on Kafka’s Leopards, a novella by Moacyr Scliar (Texas Tech University Press)

The Brazilian novelist Moacyr Scliar (1937-2011) produced over sixty titles in a variety of genres that also included children’s books, short stories, philosophical studies, and even cookbooks. The Centaur in the Garden (1980) is his best-known novel. His parents emigrated from Bessarabia in 1919 to the southernmost state of Brazil, and his allegorical, fabulist and folkloric prose fiction often centers on characters journeying through a world of threat and absurdity. Ilan Stavans wrote that Scliar liked to say that he was “perennially trapped in the outskirts of things.” After earning a medical degree in 1962, he made his living as a public health official. That year, his first book was published, Stories of a Doctor in Training.

Scliar_X.jpgBut at his death, the obituaries fixed on Yann Martel’s controversial literary theft of Scliar’s Max and the Cats (1981), a tale about a Jewish boy escaped from Nazi Germany who, having survived the shipwreck of a boat transporting wild animals to a Brazilian zoo, must share a lifeboat with a jaguar. Thus, Life of Pi (2002), winner of the Man Booker Prize. (Martel claimed he had not read the novel, only reviews of it.)

It’s time to shift the attention back to Scliar and his accomplishments. As part of its estimable “Americas” series, Texas Tech has published his novella Kafka’s Leopards, originally issued in 2000 and now translated spiritedly by Thomas O. Beebee.

The story follows the long travels of Benjamin Kantarovitch, nicknamed Mousy, whose wish to fulfill a directive supposedly from Leon Trotsky leads him to Prague. It is 1916. He begins in a shtetl near Odessa where a sick friend named Yossi asks him to undertake an urgent mission, a meeting with a secret agent. Yossi hands him an envelope:

“ ‘Inside the envelope,’ continued Yossi, ‘is the name of the man you are to look for, and his telephone number. I don’t know who he is, never heard of him … I know he’s a Jew like us. Seems he is a writer.”

ScliarCover.jpegFranz Kafka produced a trove of aphoristic parables, including this: “Leopards break into the temple and drink up the offering in the chalices. This happens again and again. Finally, one can predict their action in advance and it becomes part of the ceremony.” In Prague, Mousy’s obtuseness and wanderings mistakenly lead him to Kafka who mistakes him for a staff member of a literary magazine. The leopard parable is the “secret message” Mousy carries off with him. His mission, however, ends in failure and he returns to the shtetl.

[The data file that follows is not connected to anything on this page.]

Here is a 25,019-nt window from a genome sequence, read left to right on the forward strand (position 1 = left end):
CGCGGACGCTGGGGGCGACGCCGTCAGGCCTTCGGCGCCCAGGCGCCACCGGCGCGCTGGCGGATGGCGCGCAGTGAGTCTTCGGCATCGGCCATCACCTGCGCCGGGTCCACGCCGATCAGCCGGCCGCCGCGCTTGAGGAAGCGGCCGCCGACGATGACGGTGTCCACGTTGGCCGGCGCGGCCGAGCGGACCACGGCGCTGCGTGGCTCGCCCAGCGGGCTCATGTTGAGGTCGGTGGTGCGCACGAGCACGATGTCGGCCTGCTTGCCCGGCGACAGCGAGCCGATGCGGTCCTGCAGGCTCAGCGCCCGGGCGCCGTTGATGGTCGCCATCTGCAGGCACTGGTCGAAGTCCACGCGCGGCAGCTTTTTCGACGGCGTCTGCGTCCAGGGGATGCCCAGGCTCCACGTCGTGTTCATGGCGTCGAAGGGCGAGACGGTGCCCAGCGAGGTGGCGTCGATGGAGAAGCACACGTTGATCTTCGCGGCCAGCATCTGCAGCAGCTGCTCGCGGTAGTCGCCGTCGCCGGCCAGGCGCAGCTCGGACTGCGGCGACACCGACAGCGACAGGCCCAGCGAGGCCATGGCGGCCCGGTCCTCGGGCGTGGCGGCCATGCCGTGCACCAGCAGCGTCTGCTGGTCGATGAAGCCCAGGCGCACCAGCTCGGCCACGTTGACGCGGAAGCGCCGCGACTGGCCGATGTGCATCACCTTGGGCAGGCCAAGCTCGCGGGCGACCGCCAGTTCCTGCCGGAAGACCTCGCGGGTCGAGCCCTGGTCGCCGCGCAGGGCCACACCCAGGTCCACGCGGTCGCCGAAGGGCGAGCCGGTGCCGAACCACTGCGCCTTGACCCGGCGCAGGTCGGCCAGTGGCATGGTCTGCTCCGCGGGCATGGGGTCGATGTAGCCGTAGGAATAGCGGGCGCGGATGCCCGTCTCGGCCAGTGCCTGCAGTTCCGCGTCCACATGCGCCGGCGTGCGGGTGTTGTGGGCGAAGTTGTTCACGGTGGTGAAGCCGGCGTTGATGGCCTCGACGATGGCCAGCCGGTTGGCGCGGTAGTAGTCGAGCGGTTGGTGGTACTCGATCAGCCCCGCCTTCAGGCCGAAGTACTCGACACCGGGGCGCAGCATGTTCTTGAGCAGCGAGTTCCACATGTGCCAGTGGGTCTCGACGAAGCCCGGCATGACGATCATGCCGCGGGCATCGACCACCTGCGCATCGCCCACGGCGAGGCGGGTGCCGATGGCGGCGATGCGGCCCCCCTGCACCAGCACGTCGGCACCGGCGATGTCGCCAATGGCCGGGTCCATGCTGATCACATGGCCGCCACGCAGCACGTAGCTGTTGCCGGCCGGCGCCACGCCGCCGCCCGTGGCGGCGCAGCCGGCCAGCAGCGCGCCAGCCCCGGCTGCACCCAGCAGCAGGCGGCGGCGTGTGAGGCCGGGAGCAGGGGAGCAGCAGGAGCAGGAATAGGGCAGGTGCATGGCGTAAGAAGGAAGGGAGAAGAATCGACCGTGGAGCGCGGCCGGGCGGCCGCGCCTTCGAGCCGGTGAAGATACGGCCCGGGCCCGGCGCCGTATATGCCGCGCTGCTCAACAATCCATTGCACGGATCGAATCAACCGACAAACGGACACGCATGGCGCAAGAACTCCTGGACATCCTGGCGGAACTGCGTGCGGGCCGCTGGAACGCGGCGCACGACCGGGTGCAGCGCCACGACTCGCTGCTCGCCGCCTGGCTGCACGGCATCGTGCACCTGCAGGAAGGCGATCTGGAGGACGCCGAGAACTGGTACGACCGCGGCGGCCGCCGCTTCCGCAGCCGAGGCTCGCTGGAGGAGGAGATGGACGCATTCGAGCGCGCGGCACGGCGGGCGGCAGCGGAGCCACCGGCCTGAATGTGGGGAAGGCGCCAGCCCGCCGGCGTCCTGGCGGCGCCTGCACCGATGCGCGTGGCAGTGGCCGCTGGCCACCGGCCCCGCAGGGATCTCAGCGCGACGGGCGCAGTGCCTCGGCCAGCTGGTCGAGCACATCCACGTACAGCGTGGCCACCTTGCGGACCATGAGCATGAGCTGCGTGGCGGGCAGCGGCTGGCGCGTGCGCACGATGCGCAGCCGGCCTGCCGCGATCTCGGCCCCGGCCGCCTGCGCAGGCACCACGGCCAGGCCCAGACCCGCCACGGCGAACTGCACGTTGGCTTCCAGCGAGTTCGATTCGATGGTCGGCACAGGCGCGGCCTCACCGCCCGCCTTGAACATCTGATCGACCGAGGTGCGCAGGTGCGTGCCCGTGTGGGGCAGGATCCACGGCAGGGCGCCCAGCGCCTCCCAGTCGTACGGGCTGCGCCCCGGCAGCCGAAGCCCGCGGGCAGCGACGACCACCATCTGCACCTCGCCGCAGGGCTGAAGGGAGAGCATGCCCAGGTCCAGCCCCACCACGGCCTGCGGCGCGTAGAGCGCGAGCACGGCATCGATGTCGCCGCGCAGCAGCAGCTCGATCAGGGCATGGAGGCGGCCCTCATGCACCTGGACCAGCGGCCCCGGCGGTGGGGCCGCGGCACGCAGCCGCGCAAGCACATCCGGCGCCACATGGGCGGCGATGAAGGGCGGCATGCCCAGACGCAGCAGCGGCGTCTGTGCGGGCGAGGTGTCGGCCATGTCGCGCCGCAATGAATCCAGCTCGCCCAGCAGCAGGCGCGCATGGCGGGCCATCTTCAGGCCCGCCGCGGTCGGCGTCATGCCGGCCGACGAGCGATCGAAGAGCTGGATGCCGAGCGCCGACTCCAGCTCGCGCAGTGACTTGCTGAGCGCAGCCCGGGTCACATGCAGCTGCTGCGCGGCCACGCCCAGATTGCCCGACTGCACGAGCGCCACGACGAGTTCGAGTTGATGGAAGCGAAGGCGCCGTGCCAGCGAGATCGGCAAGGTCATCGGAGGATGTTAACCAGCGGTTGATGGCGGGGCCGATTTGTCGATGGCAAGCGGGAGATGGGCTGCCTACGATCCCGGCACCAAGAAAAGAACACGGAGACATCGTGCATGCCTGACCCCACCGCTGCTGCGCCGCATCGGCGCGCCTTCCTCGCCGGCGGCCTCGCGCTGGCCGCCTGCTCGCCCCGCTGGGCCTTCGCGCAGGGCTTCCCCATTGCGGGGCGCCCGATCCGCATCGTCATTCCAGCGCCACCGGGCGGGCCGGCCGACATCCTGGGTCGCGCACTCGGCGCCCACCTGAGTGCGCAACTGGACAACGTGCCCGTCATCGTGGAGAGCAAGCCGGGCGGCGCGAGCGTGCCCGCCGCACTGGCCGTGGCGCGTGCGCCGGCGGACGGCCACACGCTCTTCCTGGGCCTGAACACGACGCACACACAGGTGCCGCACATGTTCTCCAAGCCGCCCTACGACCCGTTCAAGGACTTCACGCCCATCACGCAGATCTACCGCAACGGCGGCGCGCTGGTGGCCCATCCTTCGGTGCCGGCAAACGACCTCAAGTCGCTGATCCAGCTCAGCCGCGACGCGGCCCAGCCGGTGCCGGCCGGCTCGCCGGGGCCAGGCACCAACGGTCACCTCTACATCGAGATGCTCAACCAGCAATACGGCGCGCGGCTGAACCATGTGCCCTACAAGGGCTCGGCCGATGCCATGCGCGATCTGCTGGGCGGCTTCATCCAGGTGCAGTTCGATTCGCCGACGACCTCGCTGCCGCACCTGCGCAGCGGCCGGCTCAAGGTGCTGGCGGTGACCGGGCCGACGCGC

The narrative leaps ahead to 1964. Mousy and his family emigrate to Brazil. A right-wing coup is taking place. Kafka’s message now assumes a second life and generates a series of misinterpretations as various parties try to decode it. Scliar portrays a world of coincidences, luckless striving and lucky resolution, bureaucratic ignorance, ideological myopia, and general benightedness. It’s a world where the leavening of comedy is essential to survival.

Scliar’s terse prose is a slick track for the momentary considerations of both narrator and characters. After Mousy collects Kafka’s puzzling message, the narrator breezes through Mousy’s bemused reasonings:

“Maybe all this had nothing to do with real leopards. ‘Leopards in the Temple’ could very well serve as a codename – a bit off the wall, but wasn’t off-the-wallness the essence of being revolutionary? – for a Trotskyite cell in Prague, the one that was to help carry out the action. After all, Kafka said that they were invading a temple, something that revolutionaries would certainly do: and they would join the inexorable march of history for doing so. But then the next passage ruins the logic of the narration a bit – or rather, ruined it a lot – because the leopards were invading the temple not to destroy it, not to chase out the merchants of faith, priests, pastors, or rabbis. No, the leopards were going to drink from the chalices. Why would they do this? It wasn’t just an excuse for drinking alcohol, since Kafka was not explicit regarding what was in the chalices. What was the meaning of the act, then? Could the leopards be wild beasts trained to defend the clergy and the dominant class? If that were the case, then wouldn’t their codename stand for right-wing militias?”

ScliarColor.jpegIn a recent interview, Scliar was asked if contemporary world events would affect literature as deeply as past events had. He answered, “I think writers, as always, have to deal with the main questions of the human condition -- the relationship between human beings, social justice, human feelings, and so forth. But I have no doubt that contemporary world events — fundamentalism, poverty, oppression —are big issues for writers.” His work, so rooted in 20th century diaspora and oppression, speaks to the intolerances of our moment -- but also behaves playfully with language and the interpretation of texts in a way that honors Yiddish story-telling, Talmudic wrangling, and Borges-esque enigmas.

[Published August 1, 2011. 152 pages, $26.95 hardcover]